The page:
Another defining moment for me is when a woman I was seeing — one who was deeply embedded in the social justice space — didn’t want to see me anymore after finding out about my past. As connected to the idea of humanity as I thought she was, she never wanted to know what happened, never cared to ask me a thing. Her mind was made up at the thought of a crime I had committed nearly 15 years ago. Experiences like these almost led me down another road. They made me fearful of sharing my experiences because I could still be punished for things I could not change. 

    But it became clear to me that I had to overcome this fear. A significant enough portion of my life occurred in prison that omitting it complicated my responses to even the most innocent questions: Where did you go to college? Where did you start lifting weights? Do you remember where you were when this song came out? The answer to all of these seemingly innocent questions is the same: “I was in prison.” There was no way I would be satisfied with a pure omission of some of my proudest moments merely because they happened in an unconventional setting.

    So my dissatisfaction led me toward what I consider a middle way. When omitting my past feels disingenuous, I don’t do it. I share my story, and I believe deeply that the people I lose in the process simply weren’t meant to be there. I’m content with that. 

    Ever since I have taken this approach, the acceptance that I have felt has been nearly unimaginable. People are often surprised: I never would have guessed. You don’t fit my idea about what a person who has spent time in prison looks like. Everyone has a cloud over their head in some way. We all have a story. Some of these statements may seem short-sighted. What does a formerly incarcerated person look, feel, or smell like? Not like me? Well, great! Thanks! But all jokes aside, I feel like I have broken stereotypes, opened people’s minds and helped to start conversations that we should be having. Even more, I have established deep and lasting connections with people who share my experience in some way.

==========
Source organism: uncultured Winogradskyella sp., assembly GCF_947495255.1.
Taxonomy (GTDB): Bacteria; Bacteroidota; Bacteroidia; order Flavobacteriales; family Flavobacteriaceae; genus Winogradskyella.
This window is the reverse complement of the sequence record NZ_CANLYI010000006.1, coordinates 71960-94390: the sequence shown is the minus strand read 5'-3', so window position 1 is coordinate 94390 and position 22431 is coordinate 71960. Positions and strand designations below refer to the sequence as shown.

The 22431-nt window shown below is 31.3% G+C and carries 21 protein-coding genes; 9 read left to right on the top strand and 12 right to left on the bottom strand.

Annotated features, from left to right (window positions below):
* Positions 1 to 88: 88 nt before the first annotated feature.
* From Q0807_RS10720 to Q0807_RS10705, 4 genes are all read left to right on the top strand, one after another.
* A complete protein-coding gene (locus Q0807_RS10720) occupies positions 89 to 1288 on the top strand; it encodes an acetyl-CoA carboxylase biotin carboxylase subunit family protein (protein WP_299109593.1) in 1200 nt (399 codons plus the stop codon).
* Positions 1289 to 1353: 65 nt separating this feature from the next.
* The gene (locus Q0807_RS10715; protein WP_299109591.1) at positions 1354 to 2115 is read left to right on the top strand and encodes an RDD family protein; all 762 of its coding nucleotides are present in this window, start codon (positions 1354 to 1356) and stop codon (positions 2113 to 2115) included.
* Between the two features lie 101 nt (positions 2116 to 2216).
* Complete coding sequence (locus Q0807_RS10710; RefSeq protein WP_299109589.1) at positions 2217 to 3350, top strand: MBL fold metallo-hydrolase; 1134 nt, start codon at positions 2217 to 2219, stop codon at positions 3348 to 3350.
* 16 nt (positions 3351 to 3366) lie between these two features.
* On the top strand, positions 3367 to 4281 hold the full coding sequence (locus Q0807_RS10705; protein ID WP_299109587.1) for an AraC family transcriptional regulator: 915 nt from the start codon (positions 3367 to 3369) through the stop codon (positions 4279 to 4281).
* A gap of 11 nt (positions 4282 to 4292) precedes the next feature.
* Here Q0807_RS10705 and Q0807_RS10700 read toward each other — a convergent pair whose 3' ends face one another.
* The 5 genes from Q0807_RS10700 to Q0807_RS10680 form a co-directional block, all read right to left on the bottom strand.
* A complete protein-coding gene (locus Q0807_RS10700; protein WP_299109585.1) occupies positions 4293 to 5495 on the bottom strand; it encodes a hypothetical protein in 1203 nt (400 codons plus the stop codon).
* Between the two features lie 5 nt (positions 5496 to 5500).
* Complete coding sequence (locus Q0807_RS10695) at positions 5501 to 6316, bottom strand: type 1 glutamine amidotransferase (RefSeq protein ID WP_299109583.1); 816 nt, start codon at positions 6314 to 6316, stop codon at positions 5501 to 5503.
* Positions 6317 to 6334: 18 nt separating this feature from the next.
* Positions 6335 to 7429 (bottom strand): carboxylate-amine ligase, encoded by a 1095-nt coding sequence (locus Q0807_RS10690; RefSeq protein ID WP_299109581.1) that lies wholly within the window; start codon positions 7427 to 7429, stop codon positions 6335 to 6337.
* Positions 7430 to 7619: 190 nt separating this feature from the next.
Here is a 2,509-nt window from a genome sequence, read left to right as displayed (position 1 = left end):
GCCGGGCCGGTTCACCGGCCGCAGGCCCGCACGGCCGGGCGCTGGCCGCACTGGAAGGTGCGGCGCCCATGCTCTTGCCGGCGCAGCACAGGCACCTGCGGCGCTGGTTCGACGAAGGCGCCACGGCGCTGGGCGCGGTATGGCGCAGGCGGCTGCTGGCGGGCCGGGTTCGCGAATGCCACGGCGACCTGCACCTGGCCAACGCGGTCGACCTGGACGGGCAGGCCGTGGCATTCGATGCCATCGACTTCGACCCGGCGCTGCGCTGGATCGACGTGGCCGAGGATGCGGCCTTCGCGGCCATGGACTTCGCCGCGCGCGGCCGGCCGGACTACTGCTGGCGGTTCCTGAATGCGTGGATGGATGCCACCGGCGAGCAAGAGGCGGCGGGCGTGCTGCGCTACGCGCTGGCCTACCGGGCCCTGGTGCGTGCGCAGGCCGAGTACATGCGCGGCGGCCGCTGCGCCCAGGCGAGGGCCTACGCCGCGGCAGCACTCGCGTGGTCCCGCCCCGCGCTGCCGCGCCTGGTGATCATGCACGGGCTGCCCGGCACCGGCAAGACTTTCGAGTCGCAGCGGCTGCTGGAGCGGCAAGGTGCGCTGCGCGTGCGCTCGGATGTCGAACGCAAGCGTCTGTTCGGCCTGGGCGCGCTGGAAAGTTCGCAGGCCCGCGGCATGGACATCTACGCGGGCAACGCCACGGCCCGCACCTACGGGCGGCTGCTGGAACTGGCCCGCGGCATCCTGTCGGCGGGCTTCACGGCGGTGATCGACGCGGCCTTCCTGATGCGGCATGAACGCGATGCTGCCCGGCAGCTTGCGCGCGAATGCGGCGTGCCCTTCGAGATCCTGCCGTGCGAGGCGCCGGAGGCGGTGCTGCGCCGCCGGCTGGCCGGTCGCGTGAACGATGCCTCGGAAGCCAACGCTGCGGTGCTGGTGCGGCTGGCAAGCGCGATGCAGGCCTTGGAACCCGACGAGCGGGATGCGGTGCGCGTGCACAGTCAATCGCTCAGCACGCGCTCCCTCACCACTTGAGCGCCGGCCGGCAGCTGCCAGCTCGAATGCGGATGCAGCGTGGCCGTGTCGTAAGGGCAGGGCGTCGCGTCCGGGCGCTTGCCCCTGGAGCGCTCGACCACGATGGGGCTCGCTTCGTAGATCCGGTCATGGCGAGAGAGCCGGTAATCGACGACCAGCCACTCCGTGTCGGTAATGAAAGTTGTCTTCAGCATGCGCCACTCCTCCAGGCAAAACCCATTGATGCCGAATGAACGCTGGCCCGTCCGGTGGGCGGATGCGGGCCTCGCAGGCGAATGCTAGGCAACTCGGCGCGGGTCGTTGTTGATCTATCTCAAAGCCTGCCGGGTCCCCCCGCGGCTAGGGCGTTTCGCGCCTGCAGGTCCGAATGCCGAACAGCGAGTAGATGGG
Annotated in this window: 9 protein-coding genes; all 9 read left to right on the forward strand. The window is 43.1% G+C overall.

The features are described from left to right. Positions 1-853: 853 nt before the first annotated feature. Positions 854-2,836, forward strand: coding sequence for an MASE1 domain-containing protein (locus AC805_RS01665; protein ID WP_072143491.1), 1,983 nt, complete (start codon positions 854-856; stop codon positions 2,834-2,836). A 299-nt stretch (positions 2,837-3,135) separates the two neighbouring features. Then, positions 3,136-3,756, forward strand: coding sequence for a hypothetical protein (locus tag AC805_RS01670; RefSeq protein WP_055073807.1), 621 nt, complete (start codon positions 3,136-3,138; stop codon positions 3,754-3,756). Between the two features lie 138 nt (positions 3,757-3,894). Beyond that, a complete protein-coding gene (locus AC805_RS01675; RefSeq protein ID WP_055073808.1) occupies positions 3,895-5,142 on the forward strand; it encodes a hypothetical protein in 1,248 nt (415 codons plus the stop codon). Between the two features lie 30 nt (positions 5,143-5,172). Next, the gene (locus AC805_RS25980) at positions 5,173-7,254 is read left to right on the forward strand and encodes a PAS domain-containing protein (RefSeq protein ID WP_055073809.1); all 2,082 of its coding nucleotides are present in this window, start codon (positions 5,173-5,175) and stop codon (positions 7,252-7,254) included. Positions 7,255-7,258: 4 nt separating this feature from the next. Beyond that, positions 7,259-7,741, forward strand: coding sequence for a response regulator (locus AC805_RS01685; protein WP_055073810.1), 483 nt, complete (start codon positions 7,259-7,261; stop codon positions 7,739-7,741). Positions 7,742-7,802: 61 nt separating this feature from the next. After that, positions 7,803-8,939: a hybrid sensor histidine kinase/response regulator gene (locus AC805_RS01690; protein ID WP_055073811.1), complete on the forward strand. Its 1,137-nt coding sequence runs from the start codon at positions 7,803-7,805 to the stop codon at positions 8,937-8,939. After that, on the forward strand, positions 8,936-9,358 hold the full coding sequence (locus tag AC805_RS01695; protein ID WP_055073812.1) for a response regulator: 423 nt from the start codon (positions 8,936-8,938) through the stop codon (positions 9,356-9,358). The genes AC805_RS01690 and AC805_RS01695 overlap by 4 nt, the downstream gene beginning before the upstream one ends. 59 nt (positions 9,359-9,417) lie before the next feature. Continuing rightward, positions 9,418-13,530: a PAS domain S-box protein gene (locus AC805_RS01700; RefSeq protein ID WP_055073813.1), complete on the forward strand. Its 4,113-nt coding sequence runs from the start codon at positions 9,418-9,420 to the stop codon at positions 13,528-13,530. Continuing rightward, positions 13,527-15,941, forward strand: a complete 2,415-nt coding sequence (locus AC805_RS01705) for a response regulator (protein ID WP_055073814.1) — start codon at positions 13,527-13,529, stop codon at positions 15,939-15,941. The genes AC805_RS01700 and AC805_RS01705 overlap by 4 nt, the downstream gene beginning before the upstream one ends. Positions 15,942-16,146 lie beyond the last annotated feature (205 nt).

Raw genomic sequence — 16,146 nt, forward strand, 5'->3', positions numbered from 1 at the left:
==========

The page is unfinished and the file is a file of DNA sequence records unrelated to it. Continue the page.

For example, I was talking to a person who I recently hired to do some plumbing work. I asked him where he picked up the trade and it turned into a conversation about him being a knucklehead and spending some time in prison. “I did some time myself,” I told him. It was an instant connection. Now he is my go-to guy for construction. If either of us had been scared to have that conversation, that never would have happened.

    alex hall
    Credit: Marcelino Rodriguez

    But not every conversation is that easy, and it doesn’t mean I am an open book. I constantly make choices. Recently, I was talking to a group of members and friends at JDI Barbell. We started talking about where we were the moment we realized Trump would win the 2016 election. I chose not to contribute. It was an organic omission, and no one thought it was odd, but I made the choice. If I’d spoken up, it would have turned a session of jokes into a moment of surprise and uncertainty. I wasn’t in the mood, so I let that one go. But I’ll tell you guys where I was: in the basement of my cellblock at Eastern Correctional Facility watching the TV, just as shocked as each of you were. 

    We all have choices. I have found a way to be content with mine.